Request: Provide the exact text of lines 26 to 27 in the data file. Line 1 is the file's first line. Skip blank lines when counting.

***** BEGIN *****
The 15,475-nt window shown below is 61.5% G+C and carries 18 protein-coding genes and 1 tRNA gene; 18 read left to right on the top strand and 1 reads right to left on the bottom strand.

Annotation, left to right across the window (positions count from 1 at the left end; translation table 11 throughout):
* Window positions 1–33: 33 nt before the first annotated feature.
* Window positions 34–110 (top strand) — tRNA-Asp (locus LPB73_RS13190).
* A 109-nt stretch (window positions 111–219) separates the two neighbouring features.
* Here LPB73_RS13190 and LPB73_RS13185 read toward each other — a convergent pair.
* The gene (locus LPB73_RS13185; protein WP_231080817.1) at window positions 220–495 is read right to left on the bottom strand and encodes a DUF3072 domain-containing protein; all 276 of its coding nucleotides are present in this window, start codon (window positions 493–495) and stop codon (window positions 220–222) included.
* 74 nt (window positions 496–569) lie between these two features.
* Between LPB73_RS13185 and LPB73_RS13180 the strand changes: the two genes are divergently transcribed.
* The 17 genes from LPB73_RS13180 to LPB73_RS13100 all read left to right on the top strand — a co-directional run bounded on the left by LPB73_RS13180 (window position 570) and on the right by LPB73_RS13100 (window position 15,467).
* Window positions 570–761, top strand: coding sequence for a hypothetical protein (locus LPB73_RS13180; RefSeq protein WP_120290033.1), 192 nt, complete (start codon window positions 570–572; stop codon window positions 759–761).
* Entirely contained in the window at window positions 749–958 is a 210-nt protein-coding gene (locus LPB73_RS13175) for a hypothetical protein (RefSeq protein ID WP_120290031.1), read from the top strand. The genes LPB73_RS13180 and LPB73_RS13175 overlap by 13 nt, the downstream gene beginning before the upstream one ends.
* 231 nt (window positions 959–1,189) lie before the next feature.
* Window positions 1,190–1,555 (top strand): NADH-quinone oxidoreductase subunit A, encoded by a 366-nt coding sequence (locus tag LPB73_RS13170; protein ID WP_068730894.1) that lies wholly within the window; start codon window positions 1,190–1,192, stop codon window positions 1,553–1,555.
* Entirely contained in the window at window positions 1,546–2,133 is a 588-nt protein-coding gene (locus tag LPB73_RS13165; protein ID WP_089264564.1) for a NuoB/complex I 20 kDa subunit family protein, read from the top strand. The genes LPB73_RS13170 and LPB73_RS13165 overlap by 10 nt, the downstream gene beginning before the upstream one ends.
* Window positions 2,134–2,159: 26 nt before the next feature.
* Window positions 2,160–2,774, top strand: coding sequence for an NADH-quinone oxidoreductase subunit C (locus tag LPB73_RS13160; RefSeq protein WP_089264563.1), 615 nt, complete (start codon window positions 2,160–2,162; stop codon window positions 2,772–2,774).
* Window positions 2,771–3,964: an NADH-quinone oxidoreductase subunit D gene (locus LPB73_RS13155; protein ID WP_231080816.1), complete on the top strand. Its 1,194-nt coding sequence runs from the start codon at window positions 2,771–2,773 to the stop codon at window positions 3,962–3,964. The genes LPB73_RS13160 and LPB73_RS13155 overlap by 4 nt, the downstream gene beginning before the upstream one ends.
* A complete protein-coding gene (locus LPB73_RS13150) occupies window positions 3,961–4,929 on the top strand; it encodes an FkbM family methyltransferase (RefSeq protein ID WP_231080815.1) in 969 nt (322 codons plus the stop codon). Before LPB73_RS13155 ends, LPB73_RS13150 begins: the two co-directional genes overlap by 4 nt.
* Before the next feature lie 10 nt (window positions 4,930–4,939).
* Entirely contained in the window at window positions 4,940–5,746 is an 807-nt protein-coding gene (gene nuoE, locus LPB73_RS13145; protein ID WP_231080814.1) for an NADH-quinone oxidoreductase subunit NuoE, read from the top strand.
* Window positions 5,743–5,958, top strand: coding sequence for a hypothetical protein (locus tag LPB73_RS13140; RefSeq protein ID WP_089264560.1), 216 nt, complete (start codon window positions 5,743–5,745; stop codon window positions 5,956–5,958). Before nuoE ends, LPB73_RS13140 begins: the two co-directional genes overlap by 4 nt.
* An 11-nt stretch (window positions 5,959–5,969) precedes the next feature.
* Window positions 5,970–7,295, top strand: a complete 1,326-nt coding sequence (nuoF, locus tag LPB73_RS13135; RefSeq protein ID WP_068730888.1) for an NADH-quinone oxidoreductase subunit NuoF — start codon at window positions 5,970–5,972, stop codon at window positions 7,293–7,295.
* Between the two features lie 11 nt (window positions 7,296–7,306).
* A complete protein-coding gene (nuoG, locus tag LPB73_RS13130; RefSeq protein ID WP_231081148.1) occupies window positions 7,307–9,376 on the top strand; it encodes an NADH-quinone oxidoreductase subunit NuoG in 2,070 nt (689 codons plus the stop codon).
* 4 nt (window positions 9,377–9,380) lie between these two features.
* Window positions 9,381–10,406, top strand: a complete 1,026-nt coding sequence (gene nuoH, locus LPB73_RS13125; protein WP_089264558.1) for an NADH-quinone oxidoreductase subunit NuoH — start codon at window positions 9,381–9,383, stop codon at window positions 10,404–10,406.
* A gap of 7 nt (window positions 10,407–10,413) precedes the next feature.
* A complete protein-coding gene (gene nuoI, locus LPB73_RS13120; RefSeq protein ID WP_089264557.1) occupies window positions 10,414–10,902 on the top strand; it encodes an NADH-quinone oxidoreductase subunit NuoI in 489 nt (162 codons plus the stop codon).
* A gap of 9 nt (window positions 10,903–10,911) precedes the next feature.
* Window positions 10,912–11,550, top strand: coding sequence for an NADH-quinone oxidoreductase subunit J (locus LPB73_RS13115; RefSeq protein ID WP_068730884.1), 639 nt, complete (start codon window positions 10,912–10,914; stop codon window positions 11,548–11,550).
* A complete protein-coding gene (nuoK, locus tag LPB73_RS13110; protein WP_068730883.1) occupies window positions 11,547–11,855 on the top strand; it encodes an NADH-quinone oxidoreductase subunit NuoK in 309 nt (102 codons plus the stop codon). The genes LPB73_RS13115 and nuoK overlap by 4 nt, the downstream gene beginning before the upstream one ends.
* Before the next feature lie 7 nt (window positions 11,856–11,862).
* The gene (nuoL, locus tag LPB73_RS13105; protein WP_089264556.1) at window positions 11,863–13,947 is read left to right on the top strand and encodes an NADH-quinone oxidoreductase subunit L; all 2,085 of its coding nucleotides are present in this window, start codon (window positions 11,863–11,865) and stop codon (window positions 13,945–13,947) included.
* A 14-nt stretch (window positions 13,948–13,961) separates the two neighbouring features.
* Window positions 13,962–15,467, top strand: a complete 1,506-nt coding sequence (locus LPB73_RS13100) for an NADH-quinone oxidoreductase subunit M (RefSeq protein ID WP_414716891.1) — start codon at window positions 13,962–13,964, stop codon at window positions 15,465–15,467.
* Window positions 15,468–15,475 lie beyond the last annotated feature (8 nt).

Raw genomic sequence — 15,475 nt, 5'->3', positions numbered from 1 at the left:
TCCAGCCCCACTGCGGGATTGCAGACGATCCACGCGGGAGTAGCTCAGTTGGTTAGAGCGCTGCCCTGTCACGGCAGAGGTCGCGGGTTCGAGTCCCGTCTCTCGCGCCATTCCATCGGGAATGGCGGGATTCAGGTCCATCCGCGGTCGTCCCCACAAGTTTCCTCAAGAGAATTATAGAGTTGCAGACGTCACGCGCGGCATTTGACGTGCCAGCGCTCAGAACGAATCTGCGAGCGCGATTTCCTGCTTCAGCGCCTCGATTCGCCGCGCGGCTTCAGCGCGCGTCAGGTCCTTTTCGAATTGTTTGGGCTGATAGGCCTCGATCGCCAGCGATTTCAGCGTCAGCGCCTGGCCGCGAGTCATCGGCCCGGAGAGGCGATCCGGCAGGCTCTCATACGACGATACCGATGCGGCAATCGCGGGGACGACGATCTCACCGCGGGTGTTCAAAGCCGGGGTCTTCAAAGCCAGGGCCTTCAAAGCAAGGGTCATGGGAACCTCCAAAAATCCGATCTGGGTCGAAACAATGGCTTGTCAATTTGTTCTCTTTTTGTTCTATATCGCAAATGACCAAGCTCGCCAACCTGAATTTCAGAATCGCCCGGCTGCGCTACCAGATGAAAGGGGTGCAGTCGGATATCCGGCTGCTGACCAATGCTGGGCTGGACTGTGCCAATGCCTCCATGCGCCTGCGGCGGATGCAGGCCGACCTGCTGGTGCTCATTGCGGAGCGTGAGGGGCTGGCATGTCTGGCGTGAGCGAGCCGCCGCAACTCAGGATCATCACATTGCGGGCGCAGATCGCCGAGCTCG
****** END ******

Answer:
* A complete protein-coding gene (nuoG, locus tag LPB73_RS13130; RefSeq protein ID WP_231081148.1) occupies window positions 7,307–9,376 on the top strand; it encodes an NADH-quinone oxidoreductase subunit NuoG in 2,070 nt (689 codons plus the stop codon).
* 4 nt (window positions 9,377–9,380) lie between these two features.